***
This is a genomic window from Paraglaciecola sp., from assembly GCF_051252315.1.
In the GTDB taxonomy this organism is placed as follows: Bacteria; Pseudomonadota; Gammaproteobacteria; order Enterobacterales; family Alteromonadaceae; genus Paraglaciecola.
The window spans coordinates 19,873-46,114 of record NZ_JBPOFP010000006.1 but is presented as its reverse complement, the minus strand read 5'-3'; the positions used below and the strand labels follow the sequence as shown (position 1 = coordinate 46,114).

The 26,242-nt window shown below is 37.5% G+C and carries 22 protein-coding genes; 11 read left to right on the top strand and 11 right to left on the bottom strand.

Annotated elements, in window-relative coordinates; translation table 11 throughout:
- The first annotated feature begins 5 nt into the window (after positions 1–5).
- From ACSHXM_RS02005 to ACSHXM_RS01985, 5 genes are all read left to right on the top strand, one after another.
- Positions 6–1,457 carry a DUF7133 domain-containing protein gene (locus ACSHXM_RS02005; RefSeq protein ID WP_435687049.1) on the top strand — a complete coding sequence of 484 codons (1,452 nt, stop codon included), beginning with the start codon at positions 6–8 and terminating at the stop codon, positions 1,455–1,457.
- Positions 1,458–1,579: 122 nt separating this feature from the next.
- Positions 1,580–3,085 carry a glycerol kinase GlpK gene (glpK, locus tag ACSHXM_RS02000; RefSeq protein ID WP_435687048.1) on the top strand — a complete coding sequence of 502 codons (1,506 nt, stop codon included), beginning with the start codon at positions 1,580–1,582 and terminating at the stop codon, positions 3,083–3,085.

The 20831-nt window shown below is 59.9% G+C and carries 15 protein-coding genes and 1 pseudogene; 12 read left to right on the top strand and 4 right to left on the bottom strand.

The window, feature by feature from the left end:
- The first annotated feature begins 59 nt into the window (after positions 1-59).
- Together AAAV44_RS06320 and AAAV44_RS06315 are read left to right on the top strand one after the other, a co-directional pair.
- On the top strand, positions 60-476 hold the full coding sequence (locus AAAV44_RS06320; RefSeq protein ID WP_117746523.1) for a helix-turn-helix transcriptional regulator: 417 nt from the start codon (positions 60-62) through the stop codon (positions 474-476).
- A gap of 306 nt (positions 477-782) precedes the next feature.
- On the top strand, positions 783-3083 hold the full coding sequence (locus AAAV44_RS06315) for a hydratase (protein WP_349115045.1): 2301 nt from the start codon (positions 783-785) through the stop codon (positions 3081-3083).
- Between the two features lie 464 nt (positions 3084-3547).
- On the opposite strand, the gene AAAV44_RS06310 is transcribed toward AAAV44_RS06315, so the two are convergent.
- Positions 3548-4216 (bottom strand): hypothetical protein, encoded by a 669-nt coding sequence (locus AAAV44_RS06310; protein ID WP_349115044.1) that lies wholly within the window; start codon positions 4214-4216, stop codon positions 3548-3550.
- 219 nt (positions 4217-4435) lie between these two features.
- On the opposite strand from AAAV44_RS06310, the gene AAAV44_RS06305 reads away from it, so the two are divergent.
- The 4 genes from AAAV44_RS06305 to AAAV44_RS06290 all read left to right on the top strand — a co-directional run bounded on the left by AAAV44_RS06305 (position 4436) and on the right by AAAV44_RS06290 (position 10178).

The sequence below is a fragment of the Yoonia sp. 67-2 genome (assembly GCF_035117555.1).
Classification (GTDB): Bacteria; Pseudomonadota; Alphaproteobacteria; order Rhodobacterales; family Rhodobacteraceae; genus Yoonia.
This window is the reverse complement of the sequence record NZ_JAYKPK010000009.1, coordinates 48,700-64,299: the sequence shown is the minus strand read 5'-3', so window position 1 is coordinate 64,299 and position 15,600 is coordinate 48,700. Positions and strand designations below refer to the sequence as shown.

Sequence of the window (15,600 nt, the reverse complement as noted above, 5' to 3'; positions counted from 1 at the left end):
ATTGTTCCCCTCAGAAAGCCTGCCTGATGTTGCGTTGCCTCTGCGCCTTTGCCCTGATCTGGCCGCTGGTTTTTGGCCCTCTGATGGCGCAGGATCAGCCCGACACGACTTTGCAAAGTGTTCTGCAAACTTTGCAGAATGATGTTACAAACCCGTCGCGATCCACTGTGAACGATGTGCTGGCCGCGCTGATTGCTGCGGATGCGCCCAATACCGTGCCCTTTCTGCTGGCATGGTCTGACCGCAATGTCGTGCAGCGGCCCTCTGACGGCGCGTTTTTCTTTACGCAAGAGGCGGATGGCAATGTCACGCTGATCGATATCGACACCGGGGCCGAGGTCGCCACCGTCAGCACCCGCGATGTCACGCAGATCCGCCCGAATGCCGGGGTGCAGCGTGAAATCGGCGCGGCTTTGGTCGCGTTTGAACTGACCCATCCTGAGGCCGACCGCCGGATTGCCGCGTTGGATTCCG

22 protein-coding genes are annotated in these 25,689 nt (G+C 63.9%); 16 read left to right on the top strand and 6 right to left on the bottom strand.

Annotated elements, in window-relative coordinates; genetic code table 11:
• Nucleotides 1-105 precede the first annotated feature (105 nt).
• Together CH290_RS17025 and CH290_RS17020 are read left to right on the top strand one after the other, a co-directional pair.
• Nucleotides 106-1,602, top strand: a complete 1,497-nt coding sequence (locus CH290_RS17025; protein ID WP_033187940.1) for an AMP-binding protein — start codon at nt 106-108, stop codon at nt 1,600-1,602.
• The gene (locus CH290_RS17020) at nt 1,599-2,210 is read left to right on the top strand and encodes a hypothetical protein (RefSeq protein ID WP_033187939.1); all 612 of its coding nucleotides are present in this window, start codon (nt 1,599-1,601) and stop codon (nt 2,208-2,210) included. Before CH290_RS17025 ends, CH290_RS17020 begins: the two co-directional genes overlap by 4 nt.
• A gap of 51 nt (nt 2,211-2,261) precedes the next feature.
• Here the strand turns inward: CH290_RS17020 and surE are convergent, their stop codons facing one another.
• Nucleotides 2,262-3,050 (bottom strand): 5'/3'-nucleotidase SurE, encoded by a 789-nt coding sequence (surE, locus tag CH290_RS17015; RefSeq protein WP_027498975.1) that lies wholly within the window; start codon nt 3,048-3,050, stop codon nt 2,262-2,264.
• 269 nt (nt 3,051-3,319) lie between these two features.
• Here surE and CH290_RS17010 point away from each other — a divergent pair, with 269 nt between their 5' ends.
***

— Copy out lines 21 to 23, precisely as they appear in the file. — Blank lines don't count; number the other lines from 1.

- 219 nt (positions 4217-4435) lie between these two features.
- On the opposite strand from AAAV44_RS06310, the gene AAAV44_RS06305 reads away from it, so the two are divergent.
- The 4 genes from AAAV44_RS06305 to AAAV44_RS06290 all read left to right on the top strand — a co-directional run bounded on the left by AAAV44_RS06305 (position 4436) and on the right by AAAV44_RS06290 (position 10178).